This study investigates the potential influence of American English (AmE) on some pronunciation features of young educated Singaporeans by examining the prevalence (both perceptually and acoustically) of two AmE features -- postvocalic /r/ and intervocalic flapped /t/ in conversational speech. At the same time, attitudes towards Singaporeans speaking with a distinctive AmE accent are also elicited.
Results show that postvocalic /r/ is not a commonly occurring feature in the speech of Singaporeans. Comparatively, intervocalic flapped /t/, is a more commonly occurring feature. An acoustic investigation of both these features was attempted by calculating the rate of change (ROC) of F3 for vowels preceding realised and unrealised postvocalic /r/, and measuring the closures of realised and unrealised intervocalic flapped /t/. Although no significant findings emerged for postvocalic /r/, closures of realised and unrealised intervocalic flapped /t/ were significantly different.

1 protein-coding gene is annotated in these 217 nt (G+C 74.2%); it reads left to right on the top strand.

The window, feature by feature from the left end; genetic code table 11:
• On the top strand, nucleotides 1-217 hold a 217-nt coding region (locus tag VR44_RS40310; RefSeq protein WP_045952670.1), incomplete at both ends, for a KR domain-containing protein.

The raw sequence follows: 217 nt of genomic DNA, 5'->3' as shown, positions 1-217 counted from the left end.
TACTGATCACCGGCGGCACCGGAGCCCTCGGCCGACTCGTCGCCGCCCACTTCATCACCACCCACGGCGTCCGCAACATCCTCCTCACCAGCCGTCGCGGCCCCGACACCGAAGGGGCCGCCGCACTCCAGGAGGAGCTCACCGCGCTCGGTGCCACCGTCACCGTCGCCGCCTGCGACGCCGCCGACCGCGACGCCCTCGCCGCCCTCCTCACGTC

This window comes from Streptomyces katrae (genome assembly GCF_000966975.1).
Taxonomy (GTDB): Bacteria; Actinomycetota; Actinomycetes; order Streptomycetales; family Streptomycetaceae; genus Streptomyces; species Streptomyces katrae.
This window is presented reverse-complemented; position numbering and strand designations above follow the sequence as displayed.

Results from the attitudinal test suggest that while Singaporeans have positive attitudes towards AmE in general, they do not seem to like it when Singaporeans speak with a distinctive AmE accent, as they feel that it sounds pretentious. The overall favourable attitude towards AmE seems to suggest that young educated Singaporeans may no longer regard British English (BrE) as the only model in pronunciation. However, at the same time, they do not want to sound too American so as to preserve their own linguistic identity.